|Satellite-derived trends in inundation frequency reveal the fate of saltmarshes|In: Frontiers in Marine Science. Frontiers Media: Lausanne. ISSN 2296-7745, meer
inundation frequency; saltmarsh; Landsat; intertidal; relative SLR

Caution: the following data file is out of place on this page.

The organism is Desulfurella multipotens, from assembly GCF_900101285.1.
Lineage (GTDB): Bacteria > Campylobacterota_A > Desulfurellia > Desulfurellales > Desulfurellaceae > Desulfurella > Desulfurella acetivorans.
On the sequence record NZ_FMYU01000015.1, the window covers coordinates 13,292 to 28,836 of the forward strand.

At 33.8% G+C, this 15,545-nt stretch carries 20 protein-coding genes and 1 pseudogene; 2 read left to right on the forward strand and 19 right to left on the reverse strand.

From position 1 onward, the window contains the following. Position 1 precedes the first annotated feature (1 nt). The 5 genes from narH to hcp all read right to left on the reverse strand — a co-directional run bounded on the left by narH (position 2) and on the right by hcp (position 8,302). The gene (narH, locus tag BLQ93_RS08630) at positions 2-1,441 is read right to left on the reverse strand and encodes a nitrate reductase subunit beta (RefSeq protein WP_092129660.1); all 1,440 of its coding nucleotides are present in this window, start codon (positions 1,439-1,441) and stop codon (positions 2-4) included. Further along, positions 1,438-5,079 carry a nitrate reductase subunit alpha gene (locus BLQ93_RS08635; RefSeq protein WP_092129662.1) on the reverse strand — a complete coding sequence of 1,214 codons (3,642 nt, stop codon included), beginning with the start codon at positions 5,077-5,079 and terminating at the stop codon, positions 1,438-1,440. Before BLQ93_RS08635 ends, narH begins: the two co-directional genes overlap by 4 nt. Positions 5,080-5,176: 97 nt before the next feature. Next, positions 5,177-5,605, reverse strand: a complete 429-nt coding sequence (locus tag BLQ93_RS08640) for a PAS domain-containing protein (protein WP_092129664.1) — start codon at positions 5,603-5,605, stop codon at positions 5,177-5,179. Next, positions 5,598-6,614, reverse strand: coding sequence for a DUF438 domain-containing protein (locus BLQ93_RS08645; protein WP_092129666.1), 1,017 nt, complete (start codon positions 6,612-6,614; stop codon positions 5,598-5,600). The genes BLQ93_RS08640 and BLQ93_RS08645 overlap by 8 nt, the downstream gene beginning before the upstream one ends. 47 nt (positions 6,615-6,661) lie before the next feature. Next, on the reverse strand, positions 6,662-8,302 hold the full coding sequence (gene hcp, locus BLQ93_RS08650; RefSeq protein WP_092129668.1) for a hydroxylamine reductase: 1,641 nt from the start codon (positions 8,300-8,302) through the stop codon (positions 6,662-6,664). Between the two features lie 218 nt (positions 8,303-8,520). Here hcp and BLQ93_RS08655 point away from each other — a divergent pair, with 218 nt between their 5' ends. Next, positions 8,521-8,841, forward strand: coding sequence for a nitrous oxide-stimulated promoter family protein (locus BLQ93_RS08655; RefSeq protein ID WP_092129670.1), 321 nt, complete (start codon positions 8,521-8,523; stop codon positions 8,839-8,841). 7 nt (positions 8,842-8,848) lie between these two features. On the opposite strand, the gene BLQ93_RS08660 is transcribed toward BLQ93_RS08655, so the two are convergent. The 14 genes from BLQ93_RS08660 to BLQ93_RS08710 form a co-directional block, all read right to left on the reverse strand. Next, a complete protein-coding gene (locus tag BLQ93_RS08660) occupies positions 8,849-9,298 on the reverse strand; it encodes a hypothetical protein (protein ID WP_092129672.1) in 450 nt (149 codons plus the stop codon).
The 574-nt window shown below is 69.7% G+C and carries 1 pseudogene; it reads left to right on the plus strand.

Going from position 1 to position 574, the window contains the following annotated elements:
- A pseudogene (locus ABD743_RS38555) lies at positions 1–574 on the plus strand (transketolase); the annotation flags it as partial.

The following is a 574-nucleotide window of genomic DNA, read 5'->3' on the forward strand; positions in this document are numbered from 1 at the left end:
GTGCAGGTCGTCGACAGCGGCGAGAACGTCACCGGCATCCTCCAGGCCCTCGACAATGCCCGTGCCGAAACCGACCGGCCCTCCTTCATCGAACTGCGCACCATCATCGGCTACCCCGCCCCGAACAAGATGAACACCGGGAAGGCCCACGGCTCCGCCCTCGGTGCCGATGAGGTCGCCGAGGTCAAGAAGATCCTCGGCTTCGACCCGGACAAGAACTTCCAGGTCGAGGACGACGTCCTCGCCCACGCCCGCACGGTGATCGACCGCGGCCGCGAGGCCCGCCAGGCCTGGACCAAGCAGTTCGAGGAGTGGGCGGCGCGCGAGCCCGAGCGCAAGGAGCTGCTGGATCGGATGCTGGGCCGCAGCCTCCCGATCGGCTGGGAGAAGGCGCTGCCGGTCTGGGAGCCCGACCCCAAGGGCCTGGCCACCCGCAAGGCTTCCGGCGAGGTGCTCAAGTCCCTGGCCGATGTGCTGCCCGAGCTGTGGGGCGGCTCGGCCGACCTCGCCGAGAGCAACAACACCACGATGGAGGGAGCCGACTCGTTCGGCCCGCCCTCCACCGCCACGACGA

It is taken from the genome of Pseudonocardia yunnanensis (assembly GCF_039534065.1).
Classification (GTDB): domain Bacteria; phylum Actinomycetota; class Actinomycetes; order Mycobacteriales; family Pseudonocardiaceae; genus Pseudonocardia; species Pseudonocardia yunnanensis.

Some of the world’s coastal saltmarshes experience loss in area due to environmental changes, such as relative sea level rise and limited sediment supply. We use satellite remote sensing to assess changes in inundation (flooding) frequency in tidal basins and investigate the bio-physical interactions with saltmarshes. We apply a simple automated method to retrieve time series of inundation frequency change and seaward habitat change of saltmarshes and tidal flats from Landsat-5 TM satellite imagery between 1985 and 2011, for a number of contrasting tidal basins (estuaries, deltas) globally. We evaluated the satellite-derived information on inundation frequency with such information obtained from elevation and tide gauge data for the Western Scheldt estuary, showing good agreement. Application of the method on all study sites reveal which tidal basins are stable or net emerging and which tidal basins are net drowning, but also show large spatial variation in the changes in inundation frequency within each basin. Tidal basins experiencing an overall significant increase in inundation frequency (Mississippi Delta and Venice Lagoon) were associated with an overall loss of saltmarsh area. Satellite-derived temporal and spatial information on inundation frequency helps to assess the fate of saltmarshes in light of sea level change, changes in sediment supply and subsidence.